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Iteration over std::vector: unsigned vs signed index variable

What is the correct way of iterating over a vector in C++? Consider these two code fragments, this one works fine: for (unsigned i=0; i < polygon.size(); i++) { sum += polygon[i]; } and this one: for (int i=0; i < polygon.size(); i++) { sum…
Yuval Adam
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How to check that an element is in a std::set?

How do you check that an element is in a set? Is there a simpler equivalent of the following code: myset.find(x) != myset.end()
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Why can't I make a vector of references?

When I do this: std::vector hello; Everything works great. However, when I make it a vector of references instead: std::vector hello; I get horrible errors like error C2528: 'pointer' : pointer to reference is illegal I want to put…
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Why does the C++ STL not provide any "tree" containers?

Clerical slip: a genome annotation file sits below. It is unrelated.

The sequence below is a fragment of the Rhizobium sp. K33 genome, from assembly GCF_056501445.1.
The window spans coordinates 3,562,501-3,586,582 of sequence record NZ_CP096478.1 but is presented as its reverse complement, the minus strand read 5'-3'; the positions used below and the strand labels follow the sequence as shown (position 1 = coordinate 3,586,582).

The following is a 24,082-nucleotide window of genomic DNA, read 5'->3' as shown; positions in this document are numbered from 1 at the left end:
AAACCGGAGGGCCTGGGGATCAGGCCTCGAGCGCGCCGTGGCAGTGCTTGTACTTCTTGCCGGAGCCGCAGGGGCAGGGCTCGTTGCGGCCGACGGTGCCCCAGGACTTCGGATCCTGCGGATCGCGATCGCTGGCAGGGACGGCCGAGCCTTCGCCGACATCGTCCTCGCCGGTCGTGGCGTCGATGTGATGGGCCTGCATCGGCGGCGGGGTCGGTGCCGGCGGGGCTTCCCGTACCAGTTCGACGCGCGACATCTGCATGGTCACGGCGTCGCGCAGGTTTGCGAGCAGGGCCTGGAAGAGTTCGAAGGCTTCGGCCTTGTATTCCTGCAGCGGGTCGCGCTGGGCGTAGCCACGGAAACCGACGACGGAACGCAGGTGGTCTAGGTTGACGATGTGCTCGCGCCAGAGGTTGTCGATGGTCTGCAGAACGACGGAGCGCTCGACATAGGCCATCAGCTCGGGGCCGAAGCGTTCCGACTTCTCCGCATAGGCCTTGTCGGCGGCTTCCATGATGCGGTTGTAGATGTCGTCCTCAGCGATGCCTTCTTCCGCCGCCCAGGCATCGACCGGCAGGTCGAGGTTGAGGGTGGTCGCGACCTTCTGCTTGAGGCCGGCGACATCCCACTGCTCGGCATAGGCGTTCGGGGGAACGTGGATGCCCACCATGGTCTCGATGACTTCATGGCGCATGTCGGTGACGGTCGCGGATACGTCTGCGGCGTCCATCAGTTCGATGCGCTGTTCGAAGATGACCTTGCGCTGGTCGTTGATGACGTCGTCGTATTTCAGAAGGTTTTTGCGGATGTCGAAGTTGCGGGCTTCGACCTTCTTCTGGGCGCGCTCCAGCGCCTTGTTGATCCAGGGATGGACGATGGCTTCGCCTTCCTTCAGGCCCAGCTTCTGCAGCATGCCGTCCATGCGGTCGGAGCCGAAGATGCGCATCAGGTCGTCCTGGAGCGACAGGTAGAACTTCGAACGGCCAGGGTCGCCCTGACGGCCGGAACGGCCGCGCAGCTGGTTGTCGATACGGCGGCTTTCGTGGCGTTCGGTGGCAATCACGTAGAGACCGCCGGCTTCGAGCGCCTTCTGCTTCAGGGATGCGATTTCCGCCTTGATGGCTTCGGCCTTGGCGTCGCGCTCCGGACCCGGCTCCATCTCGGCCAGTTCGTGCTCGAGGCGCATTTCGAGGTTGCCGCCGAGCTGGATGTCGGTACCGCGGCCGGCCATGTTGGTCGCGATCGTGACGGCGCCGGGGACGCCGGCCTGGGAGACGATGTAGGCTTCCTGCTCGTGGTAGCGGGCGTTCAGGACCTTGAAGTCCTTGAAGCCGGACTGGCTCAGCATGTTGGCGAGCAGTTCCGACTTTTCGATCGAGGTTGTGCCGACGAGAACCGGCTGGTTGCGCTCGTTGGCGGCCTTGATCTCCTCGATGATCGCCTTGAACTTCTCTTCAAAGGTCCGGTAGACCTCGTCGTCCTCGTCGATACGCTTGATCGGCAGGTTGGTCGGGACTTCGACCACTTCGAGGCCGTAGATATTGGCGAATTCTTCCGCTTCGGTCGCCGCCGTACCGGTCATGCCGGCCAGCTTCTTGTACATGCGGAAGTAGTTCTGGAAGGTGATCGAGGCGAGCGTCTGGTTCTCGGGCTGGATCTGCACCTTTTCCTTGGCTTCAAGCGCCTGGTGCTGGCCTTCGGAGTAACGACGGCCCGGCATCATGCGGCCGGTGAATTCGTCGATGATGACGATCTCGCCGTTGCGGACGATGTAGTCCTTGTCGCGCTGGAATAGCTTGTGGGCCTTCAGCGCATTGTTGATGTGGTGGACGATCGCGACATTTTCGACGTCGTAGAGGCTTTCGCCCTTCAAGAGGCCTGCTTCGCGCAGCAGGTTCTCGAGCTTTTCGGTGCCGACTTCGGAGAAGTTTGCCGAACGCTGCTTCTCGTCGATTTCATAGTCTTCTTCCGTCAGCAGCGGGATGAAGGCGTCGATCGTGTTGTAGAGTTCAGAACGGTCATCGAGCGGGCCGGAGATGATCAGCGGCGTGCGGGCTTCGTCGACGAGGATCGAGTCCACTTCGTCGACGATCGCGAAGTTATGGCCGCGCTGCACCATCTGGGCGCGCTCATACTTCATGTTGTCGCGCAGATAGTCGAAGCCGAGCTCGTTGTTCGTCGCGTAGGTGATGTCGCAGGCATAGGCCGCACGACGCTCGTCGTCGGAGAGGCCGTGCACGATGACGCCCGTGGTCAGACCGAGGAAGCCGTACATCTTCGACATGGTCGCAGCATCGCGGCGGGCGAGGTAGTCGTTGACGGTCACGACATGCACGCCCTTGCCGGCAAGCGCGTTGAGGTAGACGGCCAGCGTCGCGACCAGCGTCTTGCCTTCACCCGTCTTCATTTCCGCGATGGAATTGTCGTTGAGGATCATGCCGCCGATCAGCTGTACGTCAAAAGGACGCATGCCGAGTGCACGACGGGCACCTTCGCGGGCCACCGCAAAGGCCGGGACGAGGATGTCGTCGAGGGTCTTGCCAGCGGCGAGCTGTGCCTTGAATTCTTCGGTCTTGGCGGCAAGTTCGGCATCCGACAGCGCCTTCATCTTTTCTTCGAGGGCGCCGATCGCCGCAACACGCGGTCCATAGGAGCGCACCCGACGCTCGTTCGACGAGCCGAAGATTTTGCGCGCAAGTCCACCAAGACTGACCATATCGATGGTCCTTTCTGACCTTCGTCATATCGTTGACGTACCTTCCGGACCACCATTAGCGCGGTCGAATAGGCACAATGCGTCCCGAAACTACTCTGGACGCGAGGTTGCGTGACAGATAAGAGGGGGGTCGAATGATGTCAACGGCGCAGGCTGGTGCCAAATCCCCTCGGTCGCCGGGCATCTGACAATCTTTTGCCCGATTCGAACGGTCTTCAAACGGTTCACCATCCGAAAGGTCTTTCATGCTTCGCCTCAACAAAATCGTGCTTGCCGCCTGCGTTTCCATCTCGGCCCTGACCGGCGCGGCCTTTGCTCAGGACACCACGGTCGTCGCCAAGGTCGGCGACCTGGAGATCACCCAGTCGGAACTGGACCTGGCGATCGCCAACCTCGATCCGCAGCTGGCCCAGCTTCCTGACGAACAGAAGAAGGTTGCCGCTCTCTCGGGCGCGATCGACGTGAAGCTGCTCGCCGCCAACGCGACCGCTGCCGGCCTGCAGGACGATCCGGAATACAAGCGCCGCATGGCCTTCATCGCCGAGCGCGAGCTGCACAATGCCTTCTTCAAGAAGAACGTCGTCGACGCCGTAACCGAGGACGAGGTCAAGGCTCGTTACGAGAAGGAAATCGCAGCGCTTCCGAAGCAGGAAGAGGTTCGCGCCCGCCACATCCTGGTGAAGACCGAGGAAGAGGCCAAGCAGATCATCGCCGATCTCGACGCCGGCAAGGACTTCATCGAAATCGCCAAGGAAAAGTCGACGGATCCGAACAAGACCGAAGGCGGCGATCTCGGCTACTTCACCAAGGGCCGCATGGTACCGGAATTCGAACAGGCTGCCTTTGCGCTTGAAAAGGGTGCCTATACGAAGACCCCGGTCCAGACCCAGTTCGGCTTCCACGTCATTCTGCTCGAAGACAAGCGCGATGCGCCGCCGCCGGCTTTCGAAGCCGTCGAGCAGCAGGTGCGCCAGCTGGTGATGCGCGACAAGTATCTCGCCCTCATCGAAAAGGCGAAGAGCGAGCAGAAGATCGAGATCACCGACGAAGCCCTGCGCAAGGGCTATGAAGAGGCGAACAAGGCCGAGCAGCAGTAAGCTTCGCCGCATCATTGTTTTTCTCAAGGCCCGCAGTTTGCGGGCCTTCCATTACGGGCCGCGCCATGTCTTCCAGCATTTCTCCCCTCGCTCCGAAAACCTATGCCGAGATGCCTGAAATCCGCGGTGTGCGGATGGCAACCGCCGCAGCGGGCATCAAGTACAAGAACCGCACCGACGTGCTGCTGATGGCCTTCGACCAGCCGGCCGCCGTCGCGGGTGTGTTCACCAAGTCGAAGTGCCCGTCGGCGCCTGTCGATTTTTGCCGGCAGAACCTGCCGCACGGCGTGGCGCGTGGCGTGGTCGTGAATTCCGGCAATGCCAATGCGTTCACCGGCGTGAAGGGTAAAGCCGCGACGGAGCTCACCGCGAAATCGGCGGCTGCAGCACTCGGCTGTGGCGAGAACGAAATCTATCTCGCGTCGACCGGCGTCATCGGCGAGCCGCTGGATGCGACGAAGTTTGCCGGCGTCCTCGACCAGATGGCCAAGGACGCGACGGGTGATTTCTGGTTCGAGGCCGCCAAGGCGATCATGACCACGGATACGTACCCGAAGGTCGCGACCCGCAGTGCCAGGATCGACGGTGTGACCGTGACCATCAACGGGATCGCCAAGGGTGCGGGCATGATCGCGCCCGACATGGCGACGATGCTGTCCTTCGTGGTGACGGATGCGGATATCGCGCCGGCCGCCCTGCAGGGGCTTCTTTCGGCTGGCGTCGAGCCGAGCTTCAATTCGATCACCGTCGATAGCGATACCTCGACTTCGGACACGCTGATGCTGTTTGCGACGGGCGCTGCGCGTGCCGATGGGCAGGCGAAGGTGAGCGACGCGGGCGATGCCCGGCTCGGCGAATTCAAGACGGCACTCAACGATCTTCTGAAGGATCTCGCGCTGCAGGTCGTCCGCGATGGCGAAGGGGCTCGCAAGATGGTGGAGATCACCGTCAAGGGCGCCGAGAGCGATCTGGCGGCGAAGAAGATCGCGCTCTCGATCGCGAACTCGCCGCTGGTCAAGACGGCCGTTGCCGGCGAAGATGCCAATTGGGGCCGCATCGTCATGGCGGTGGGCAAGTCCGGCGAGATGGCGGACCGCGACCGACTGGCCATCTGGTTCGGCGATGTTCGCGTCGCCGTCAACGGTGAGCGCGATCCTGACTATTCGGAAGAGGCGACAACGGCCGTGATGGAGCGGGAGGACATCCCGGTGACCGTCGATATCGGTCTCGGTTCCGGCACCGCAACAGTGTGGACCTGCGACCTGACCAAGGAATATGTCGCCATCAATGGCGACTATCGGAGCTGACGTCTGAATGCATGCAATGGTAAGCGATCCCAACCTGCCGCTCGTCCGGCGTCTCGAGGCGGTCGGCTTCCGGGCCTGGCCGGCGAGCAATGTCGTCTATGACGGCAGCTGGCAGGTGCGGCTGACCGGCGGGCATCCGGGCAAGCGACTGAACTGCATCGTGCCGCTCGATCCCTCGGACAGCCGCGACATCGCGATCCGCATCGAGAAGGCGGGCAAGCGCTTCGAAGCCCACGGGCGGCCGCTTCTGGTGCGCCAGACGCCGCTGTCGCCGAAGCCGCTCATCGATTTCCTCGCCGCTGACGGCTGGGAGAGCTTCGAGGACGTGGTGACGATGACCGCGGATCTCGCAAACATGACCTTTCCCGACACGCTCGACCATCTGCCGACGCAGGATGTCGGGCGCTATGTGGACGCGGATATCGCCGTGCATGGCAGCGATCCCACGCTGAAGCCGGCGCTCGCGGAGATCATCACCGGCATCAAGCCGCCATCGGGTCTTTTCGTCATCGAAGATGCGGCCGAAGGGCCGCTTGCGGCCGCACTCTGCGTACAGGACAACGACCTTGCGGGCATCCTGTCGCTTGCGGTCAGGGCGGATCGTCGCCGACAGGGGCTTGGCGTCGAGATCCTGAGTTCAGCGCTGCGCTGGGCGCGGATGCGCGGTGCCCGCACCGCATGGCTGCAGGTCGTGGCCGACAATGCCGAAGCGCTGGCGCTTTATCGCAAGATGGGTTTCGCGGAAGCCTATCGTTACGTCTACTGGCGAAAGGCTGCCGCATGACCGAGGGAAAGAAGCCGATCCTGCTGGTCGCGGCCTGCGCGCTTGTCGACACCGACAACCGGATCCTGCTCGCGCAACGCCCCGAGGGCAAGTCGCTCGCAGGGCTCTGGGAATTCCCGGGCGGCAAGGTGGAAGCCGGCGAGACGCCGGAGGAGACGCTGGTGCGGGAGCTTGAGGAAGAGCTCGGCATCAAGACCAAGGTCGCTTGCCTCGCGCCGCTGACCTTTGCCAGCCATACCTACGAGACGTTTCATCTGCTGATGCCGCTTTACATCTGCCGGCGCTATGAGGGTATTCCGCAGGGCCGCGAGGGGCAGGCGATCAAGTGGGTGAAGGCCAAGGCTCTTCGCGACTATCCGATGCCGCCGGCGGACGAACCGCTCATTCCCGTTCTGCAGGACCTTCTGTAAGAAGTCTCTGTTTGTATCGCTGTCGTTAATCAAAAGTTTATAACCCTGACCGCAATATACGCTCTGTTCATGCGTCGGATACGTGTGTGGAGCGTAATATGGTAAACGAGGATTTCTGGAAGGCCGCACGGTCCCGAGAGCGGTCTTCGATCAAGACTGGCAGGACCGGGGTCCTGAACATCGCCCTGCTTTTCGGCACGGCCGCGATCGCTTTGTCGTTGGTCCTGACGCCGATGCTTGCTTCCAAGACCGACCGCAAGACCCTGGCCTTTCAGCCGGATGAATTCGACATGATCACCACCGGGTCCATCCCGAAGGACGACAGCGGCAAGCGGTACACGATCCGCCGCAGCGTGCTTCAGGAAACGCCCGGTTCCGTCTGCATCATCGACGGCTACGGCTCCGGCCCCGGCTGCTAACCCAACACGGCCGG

Why does the C++ STL not provide any "tree" containers, and what's the best thing to use instead? I want to store a hierarchy of objects as a tree, rather than use a tree as a performance enhancement...
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Best way to extract a subvector from a vector?

Suppose I have a std::vector (let's call it myVec) of size N. What's the simplest way to construct a new vector consisting of a copy of elements X through Y, where 0 <= X <= Y <= N-1? For example, myVec [100000] through myVec [100999] in a vector…
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Sorting a vector in descending order

Should I use std::sort(numbers.begin(), numbers.end(), std::greater()); or std::sort(numbers.rbegin(), numbers.rend()); // note: reverse iterators to sort a vector in descending order? Are there any benefits or drawbacks with one approach…
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What's the most efficient way to erase duplicates and sort a vector?

I need to take a C++ vector with potentially a lot of elements, erase duplicates, and sort it. I currently have the below code, but it doesn't work. vec.erase( std::unique(vec.begin(), vec.end()), vec.end()); std::sort(vec.begin(),…
Kyle Ryan